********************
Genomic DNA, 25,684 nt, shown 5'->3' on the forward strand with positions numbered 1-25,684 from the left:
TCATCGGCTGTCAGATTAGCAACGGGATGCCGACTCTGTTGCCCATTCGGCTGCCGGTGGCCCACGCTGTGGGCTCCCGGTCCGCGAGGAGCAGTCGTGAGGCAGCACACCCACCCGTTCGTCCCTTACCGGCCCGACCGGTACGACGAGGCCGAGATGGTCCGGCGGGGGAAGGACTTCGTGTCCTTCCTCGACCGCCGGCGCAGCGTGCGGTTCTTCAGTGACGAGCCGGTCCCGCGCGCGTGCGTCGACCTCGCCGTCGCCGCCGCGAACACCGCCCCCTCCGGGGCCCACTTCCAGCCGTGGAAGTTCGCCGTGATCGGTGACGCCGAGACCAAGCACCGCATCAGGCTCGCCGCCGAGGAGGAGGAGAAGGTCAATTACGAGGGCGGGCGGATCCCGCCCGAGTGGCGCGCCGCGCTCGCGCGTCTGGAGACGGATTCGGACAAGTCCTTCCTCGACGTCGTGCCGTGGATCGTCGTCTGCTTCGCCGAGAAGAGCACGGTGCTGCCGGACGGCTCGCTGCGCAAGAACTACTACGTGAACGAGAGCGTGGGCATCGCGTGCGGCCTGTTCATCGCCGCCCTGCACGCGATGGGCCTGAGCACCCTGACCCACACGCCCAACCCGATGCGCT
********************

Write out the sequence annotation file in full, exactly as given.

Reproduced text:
Genomic DNA, 25,684 nt, shown 5'->3' on the forward strand with positions numbered 1-25,684 from the left:
TCATCGGCTGTCAGATTAGCAACGGGATGCCGACTCTGTTGCCCATTCGGCTGCCGGTGGCCCACGCTGTGGGCTCCCGGTCCGCGAGGAGCAGTCGTGAGGCAGCACACCCACCCGTTCGTCCCTTACCGGCCCGACCGGTACGACGAGGCCGAGATGGTCCGGCGGGGGAAGGACTTCGTGTCCTTCCTCGACCGCCGGCGCAGCGTGCGGTTCTTCAGTGACGAGCCGGTCCCGCGCGCGTGCGTCGACCTCGCCGTCGCCGCCGCGAACACCGCCCCCTCCGGGGCCCACTTCCAGCCGTGGAAGTTCGCCGTGATCGGTGACGCCGAGACCAAGCACCGCATCAGGCTCGCCGCCGAGGAGGAGGAGAAGGTCAATTACGAGGGCGGGCGGATCCCGCCCGAGTGGCGCGCCGCGCTCGCGCGTCTGGAGACGGATTCGGACAAGTCCTTCCTCGACGTCGTGCCGTGGATCGTCGTCTGCTTCGCCGAGAAGAGCACGGTGCTGCCGGACGGCTCGCTGCGCAAGAACTACTACGTGAACGAGAGCGTGGGCATCGCGTGCGGCCTGTTCATCGCCGCCCTGCACGCGATGGGCCTGAGCACCCTGACCCACACGCCCAACCCGATGCGCT